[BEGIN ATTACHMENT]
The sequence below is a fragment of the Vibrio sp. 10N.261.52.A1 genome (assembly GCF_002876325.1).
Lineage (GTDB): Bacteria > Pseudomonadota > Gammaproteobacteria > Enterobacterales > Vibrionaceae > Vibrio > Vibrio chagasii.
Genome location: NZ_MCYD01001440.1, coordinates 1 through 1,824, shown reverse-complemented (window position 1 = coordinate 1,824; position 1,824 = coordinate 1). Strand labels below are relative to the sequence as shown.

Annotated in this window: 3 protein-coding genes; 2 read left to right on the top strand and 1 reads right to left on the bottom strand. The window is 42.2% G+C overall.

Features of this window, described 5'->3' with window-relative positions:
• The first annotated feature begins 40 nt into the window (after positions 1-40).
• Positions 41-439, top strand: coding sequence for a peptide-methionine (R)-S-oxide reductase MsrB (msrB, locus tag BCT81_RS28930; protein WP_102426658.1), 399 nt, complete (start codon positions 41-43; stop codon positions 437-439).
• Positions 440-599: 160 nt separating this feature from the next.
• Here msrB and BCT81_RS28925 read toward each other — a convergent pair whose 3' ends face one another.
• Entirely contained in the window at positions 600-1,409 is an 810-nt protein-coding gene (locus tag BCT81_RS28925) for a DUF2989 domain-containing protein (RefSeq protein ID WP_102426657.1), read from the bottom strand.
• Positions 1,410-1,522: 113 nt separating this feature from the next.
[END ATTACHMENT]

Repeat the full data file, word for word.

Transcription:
The sequence below is a fragment of the Vibrio sp. 10N.261.52.A1 genome (assembly GCF_002876325.1).
Lineage (GTDB): Bacteria > Pseudomonadota > Gammaproteobacteria > Enterobacterales > Vibrionaceae > Vibrio > Vibrio chagasii.
Genome location: NZ_MCYD01001440.1, coordinates 1 through 1,824, shown reverse-complemented (window position 1 = coordinate 1,824; position 1,824 = coordinate 1). Strand labels below are relative to the sequence as shown.

Annotated in this window: 3 protein-coding genes; 2 read left to right on the top strand and 1 reads right to left on the bottom strand. The window is 42.2% G+C overall.

Features of this window, described 5'->3' with window-relative positions:
• The first annotated feature begins 40 nt into the window (after positions 1-40).
• Positions 41-439, top strand: coding sequence for a peptide-methionine (R)-S-oxide reductase MsrB (msrB, locus tag BCT81_RS28930; protein WP_102426658.1), 399 nt, complete (start codon positions 41-43; stop codon positions 437-439).
• Positions 440-599: 160 nt separating this feature from the next.
• Here msrB and BCT81_RS28925 read toward each other — a convergent pair whose 3' ends face one another.
• Entirely contained in the window at positions 600-1,409 is an 810-nt protein-coding gene (locus tag BCT81_RS28925) for a DUF2989 domain-containing protein (RefSeq protein ID WP_102426657.1), read from the bottom strand.
• Positions 1,410-1,522: 113 nt separating this feature from the next.